LEPERS SAVE THE DAY 2Ki 7:3-20
CONTEXT: This story is one of a series of miracle stories centered around Elisha, successor to Eliyhu in the 9th century BCE. Among other wondrous acts, the prophet has fed a lot of people with a few loaves of bread, revived a dead child, and caused a lost a lost iron axe head to float. At the time Aram (Syria) was a perennial opponent of Yisrael. Shomron, capitol of the northern kingdom, was experiencing a terrible drought/famine–the price of food had become impossible. And that’s when King Ben Hadad, II, of Aram, has gathered his forces to attack the city and camped not far from its gate. Y’horam, King of Yisrael, walking the city wall at night encounters a woman who calls out: “Help me O King!” He replies: “If Yah has not helped you from where can I? What’s the matter?” “This woman said to me give up your son and we shall eat it today and my son we shall eat tomorrow. We cooked my son and ate him. Days later when I said to her give up your son and we shall eat it, she hid her son.” The king is distraught, tears his clothes, and mourns. Perhaps out of impotent madness he turns on the prophet: “Damn me if I don’t have Elisha’s head this day.” Elisha, at home surrounded by the leaders of his disciples of course knows what is going on, tells his men to grab the messenger from the king and in his hearing declares an incredibly hopeful prediction: “At this time tomorrow, at the Shomron gate, flour will sell for a shekel a bushel and two bushels of barley will go for a shekel.” The official sarcastically jibes back: “God’s going to open the heavens? Could such a thing happen?” Elisha replies; “You’ll live to see it but not to eat of it!”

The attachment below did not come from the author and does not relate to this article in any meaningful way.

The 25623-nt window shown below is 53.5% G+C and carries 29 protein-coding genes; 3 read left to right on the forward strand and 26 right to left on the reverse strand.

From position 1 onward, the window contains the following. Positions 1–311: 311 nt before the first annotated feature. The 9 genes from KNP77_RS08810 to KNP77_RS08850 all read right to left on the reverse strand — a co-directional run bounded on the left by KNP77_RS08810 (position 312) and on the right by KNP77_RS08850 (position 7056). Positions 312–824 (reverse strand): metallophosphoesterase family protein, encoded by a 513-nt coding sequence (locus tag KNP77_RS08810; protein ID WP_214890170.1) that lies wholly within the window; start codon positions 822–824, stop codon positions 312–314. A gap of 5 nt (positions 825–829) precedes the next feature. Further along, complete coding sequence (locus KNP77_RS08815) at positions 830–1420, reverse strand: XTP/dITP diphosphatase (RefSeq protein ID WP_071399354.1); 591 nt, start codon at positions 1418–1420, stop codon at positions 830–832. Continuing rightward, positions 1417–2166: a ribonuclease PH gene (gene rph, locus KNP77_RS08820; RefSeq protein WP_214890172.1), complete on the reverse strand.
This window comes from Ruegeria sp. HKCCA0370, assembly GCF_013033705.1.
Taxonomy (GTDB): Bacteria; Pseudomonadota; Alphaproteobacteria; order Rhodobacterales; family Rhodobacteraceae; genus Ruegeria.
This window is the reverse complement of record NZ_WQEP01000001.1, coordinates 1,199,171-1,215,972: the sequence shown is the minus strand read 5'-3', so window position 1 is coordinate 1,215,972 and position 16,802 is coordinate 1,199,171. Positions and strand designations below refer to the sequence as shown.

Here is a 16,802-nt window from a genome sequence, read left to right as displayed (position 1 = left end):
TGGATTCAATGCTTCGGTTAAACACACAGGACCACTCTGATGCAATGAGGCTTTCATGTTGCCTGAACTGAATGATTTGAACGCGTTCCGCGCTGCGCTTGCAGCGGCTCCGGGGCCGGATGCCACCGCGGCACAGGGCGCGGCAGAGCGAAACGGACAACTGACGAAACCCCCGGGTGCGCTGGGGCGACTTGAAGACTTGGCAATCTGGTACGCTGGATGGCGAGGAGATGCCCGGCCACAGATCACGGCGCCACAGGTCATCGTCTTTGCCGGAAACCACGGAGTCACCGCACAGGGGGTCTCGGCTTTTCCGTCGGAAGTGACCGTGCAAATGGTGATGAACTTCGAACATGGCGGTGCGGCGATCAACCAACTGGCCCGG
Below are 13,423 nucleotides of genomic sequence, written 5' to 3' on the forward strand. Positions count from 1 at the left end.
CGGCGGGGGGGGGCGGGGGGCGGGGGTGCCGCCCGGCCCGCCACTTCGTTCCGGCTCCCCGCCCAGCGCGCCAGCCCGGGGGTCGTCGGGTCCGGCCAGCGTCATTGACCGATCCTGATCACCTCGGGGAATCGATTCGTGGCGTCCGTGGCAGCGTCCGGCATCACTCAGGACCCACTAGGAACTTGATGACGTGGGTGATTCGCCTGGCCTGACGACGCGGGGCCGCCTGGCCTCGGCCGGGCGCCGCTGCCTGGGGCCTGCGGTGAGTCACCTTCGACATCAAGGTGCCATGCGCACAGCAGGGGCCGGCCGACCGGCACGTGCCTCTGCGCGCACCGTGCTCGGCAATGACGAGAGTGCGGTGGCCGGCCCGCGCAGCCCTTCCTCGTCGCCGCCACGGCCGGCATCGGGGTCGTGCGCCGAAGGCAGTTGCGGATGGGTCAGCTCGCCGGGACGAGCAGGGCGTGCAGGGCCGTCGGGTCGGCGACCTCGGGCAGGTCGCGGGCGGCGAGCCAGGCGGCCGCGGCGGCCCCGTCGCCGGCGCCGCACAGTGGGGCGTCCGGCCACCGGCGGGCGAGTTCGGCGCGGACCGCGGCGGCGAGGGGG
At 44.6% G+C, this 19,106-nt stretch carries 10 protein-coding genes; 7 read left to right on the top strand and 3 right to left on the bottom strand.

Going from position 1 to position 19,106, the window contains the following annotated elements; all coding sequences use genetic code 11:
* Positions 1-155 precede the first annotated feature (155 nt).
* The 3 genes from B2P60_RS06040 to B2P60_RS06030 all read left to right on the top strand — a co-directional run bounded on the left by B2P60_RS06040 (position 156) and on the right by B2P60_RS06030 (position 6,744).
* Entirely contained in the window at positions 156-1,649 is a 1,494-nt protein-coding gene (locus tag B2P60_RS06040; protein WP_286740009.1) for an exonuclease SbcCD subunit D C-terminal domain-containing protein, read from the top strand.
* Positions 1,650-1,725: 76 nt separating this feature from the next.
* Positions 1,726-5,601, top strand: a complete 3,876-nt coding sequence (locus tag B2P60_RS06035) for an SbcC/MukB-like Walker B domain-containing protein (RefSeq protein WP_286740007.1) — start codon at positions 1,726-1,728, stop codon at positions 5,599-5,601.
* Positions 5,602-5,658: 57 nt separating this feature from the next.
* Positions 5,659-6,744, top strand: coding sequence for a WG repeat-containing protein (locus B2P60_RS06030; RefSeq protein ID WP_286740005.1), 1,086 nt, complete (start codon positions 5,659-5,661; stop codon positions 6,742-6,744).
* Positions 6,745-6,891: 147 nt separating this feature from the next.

One more detail, Leviticus 13:46 provides, that a person with plague, being impure, must dwell alone, his dwelling outside the camp.
There were four men, m’tsoraim, at the door of the gate. One said to the other, “For what are we sitting here till our death? If, say, we enter the city and there’s famine, we die there. And if we stay here we die. So let’s go drop into the Aram camp: if they revive us we live and if they kill us we die.”
So they rose in the dark to enter the Aram camp and when they reached the perimeter, look, not a man there. What had happened was that my Lord had sounded in the Aram camp the noise of chariot and horse, the noise of a great army. One man said to the other, “Hey, the king of Yisrael has hired against us the Chiti kings and the Mitsrayim kings to attack us.” They had risen and fled in the dark and left their gods and their horses and their donkeys in the camp as it was. They had fled for their lives. So these m’tsoraim entered the camp perimeter and went into one tent and they ate and drank and bore off from there silver and gold and clothing. The went and buried it and then returned, entering another tent, bearing off from there and burying it.
Then one said to the other, “We’re not doing the right thing. Today is a day of good news and we’re keeping quiet. If we wait till morning we’ll be found out and guilty. Let’s go tell it at the king’s house.”
So they arrived and called out to the city gatekeeper: “We came to the Aram camp and, hey, there wasn’t a man or the sound of a man. Just the horses and donkeys tied up. And the tents just as they were.”
The gatekeepers sent the call inward, telling it at the king’s house. The king got up and said to his servants, “I’ll tell you what Aram has done to us. They knew we were hungry so they left the camp to hide in the field, saying: “When they leave the city we’ll capture them alive and enter the city.’”
One of his servants replied, “Take five of our remaining horses. They’re like the hoards of Yisrael who have already died. Let’s send and see.”
So they took two chariots with horses and the king sent them to the Aram camp. “Go see.” And they went after them all the way to the Yarden. Look, the entire way was full of clothing and vessels that Aram had thrown in their hurry. The messengers returned and reported to the king.
The people went out and looted the Aram camp. And it was that just as the word of Yah, a seah bushel of flour brought a shekel and two seah bushels of barley brought a shekel. The king took care of the third officer, his right hand man, by placing him at the gate. The people trampled him and he died, just as the man of God had spoken when the king had come down to him.